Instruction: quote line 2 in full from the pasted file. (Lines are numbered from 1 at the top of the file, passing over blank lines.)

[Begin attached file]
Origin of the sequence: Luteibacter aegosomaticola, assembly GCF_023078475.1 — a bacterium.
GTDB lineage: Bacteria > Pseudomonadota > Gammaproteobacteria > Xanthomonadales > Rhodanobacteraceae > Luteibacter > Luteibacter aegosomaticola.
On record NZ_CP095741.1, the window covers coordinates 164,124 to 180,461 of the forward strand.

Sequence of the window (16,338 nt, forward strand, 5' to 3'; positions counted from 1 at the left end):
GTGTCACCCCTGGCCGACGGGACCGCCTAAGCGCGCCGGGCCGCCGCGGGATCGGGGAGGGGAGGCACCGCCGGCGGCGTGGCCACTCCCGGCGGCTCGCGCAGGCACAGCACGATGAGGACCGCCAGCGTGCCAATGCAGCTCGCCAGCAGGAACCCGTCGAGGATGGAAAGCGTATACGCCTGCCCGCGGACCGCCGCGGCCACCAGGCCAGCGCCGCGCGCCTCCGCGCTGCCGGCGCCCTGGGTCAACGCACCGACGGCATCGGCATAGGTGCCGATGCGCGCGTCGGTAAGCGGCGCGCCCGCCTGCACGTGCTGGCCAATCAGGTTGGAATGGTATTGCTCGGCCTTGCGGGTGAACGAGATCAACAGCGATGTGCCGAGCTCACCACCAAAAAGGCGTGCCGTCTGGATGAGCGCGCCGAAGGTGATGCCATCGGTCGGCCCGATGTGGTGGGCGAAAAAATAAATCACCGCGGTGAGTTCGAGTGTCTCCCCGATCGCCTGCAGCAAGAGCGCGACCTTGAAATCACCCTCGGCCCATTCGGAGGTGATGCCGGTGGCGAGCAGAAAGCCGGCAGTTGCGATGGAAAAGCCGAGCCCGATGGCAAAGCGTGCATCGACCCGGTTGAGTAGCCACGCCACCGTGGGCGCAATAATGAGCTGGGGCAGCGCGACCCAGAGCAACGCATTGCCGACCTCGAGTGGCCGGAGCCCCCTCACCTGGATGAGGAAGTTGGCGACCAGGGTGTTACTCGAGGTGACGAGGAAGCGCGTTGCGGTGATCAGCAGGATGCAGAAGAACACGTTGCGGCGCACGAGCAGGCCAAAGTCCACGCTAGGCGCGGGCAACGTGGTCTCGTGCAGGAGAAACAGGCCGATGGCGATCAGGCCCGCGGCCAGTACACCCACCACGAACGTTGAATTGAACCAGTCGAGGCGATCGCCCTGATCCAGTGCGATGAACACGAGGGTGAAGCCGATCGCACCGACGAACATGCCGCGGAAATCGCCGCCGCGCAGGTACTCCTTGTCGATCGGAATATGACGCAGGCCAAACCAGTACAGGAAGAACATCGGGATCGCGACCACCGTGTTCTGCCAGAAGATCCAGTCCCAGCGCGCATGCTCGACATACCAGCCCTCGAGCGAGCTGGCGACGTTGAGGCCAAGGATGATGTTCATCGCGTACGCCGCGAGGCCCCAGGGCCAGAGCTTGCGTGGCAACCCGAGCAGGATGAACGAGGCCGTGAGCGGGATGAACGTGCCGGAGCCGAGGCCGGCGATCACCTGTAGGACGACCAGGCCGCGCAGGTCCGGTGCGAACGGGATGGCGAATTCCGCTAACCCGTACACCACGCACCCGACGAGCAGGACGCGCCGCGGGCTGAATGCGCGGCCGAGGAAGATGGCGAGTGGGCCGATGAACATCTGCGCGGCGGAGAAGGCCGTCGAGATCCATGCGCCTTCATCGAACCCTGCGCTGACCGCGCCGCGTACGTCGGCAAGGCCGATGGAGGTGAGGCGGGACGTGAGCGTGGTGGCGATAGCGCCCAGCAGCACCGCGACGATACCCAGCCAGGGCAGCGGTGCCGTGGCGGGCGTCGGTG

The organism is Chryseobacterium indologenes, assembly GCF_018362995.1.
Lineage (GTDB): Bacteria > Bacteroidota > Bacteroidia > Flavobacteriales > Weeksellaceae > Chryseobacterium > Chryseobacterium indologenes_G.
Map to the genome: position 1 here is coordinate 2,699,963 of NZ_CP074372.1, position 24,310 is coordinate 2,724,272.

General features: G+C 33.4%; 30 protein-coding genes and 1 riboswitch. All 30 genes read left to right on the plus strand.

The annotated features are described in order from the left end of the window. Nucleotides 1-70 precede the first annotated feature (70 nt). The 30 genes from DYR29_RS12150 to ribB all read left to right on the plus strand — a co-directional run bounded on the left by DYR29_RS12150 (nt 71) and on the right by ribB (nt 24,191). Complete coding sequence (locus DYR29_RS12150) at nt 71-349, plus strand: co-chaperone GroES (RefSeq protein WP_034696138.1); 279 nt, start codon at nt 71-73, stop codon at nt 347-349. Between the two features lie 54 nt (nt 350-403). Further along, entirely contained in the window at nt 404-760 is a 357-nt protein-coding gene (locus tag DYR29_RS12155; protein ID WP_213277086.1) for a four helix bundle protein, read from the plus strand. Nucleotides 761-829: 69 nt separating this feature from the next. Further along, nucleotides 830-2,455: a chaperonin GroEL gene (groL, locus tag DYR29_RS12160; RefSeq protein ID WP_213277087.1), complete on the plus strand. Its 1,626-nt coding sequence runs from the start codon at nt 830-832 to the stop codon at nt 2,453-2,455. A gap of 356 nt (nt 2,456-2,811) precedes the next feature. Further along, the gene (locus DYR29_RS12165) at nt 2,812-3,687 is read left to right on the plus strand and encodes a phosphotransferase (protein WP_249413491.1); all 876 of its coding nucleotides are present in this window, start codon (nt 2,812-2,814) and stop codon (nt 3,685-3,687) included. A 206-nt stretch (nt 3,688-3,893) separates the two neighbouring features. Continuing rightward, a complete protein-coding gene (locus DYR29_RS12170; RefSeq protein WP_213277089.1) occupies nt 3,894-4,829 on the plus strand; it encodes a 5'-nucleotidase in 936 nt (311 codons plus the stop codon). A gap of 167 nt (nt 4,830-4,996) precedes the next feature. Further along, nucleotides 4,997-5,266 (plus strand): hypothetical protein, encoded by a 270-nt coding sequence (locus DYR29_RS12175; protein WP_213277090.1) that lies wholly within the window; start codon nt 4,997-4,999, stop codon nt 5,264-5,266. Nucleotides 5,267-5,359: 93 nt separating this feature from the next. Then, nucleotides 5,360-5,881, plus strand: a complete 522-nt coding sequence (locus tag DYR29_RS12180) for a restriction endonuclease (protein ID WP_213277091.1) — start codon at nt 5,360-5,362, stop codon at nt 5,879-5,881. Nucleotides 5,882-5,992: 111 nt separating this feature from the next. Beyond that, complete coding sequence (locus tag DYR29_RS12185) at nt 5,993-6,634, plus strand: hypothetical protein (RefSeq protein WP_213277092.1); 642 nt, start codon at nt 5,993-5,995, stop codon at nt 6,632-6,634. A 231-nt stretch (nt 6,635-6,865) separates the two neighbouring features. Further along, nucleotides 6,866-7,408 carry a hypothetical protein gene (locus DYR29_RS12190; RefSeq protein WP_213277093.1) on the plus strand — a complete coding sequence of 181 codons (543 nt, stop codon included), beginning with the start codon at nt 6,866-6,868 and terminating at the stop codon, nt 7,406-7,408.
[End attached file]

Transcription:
GTDB lineage: Bacteria > Pseudomonadota > Gammaproteobacteria > Xanthomonadales > Rhodanobacteraceae > Luteibacter > Luteibacter aegosomaticola.